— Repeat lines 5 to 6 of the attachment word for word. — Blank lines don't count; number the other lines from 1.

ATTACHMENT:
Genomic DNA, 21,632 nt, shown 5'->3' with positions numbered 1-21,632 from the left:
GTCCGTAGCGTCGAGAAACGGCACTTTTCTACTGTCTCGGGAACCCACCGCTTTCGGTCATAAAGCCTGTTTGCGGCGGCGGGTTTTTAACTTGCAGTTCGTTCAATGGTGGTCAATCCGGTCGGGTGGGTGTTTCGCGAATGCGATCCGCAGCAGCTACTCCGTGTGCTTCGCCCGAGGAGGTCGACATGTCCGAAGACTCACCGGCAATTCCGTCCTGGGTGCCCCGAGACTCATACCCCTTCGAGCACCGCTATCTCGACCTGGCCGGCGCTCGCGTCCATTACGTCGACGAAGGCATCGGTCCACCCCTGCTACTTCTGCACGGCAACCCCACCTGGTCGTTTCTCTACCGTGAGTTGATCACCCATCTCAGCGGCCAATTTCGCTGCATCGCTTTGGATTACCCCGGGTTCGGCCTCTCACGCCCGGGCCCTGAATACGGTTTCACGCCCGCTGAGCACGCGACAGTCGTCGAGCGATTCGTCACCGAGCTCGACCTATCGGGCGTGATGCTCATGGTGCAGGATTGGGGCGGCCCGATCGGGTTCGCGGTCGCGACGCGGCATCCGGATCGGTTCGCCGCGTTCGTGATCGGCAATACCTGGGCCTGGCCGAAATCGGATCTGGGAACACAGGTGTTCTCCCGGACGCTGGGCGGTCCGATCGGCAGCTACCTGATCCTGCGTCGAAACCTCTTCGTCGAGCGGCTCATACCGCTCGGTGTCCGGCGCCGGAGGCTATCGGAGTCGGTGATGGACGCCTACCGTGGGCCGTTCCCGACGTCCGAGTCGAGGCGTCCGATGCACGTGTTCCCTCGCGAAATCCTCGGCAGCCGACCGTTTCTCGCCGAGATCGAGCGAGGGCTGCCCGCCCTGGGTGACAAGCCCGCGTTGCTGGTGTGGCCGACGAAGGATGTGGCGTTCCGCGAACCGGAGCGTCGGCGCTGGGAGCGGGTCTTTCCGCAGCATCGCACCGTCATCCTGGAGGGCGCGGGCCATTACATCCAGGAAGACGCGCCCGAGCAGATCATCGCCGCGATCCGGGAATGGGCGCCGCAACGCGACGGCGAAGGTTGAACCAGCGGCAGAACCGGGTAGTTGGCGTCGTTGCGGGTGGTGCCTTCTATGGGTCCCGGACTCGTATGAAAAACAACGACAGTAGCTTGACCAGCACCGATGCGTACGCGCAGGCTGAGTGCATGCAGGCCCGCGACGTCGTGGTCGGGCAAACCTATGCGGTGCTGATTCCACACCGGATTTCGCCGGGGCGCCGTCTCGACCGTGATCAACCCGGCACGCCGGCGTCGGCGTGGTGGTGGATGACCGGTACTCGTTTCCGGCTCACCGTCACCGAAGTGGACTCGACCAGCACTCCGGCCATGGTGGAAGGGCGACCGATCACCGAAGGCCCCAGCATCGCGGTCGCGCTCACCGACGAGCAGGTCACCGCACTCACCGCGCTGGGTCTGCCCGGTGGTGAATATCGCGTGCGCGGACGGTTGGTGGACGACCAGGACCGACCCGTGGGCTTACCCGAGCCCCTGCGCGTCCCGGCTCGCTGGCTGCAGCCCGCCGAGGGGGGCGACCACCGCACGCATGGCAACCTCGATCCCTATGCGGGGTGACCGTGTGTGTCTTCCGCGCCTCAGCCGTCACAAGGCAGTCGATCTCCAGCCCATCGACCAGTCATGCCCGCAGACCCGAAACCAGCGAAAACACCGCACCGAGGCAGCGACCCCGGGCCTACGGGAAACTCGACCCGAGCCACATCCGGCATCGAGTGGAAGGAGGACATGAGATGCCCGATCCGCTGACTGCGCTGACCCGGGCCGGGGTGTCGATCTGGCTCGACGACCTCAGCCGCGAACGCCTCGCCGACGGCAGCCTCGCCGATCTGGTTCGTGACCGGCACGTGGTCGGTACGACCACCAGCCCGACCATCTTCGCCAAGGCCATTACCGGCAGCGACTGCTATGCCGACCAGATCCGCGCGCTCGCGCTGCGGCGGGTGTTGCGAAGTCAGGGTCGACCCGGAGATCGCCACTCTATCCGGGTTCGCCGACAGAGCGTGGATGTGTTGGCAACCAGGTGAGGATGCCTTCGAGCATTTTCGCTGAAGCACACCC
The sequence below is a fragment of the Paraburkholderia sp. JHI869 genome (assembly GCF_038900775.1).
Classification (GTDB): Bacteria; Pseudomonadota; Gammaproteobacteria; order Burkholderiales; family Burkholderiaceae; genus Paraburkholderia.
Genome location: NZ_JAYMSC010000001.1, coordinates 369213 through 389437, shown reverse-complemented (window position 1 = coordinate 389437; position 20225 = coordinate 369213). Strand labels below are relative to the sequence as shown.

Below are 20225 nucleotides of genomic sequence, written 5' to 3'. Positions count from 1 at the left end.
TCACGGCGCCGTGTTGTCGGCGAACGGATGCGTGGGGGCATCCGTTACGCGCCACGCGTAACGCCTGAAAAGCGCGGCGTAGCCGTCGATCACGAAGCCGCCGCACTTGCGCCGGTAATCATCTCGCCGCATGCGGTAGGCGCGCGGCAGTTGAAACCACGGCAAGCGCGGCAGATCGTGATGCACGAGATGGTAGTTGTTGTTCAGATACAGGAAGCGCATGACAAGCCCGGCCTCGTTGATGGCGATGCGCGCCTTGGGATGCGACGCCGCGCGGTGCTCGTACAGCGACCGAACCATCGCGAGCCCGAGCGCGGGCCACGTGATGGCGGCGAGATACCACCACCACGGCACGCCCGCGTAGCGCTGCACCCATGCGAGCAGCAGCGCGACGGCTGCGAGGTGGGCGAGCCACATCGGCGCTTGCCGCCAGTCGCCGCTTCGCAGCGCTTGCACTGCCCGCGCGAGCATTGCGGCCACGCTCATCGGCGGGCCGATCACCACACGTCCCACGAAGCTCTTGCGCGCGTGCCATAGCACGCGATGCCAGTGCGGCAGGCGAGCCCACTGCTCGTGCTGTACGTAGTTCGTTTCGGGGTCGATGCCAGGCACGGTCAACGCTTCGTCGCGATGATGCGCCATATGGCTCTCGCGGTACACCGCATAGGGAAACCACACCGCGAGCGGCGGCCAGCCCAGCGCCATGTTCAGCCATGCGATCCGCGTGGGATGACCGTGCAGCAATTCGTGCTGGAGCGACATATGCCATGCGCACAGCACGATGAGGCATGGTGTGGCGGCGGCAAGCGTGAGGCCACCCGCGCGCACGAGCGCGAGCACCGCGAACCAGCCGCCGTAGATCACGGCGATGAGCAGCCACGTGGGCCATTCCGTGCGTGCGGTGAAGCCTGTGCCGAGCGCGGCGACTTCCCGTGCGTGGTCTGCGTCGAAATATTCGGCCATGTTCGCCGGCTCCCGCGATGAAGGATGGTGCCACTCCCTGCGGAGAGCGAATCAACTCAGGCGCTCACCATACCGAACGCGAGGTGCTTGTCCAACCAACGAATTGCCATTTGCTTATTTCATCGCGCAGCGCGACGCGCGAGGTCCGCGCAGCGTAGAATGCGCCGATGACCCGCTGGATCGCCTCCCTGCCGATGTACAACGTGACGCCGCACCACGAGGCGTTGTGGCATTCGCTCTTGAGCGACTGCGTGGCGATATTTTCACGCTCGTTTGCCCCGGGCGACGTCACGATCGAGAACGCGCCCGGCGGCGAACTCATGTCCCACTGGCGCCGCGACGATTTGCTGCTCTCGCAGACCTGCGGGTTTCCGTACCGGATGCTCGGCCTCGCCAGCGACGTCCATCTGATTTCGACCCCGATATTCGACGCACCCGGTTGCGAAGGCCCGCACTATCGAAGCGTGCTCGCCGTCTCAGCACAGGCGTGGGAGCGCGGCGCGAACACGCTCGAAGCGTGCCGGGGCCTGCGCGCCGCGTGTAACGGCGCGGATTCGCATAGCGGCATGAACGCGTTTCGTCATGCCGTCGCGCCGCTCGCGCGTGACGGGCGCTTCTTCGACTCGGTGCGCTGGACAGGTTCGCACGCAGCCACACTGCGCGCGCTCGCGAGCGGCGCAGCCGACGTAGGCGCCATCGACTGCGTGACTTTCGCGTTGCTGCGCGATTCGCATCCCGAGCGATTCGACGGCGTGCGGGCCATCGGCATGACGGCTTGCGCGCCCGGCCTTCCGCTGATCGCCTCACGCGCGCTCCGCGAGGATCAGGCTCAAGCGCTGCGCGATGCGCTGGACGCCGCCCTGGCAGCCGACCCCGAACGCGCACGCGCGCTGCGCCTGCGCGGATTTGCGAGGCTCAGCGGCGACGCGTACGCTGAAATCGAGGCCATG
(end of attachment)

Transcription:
Genome location: NZ_JAYMSC010000001.1, coordinates 369213 through 389437, shown reverse-complemented (window position 1 = coordinate 389437; position 20225 = coordinate 369213). Strand labels below are relative to the sequence as shown.

Below are 20225 nucleotides of genomic sequence, written 5' to 3'. Positions count from 1 at the left end.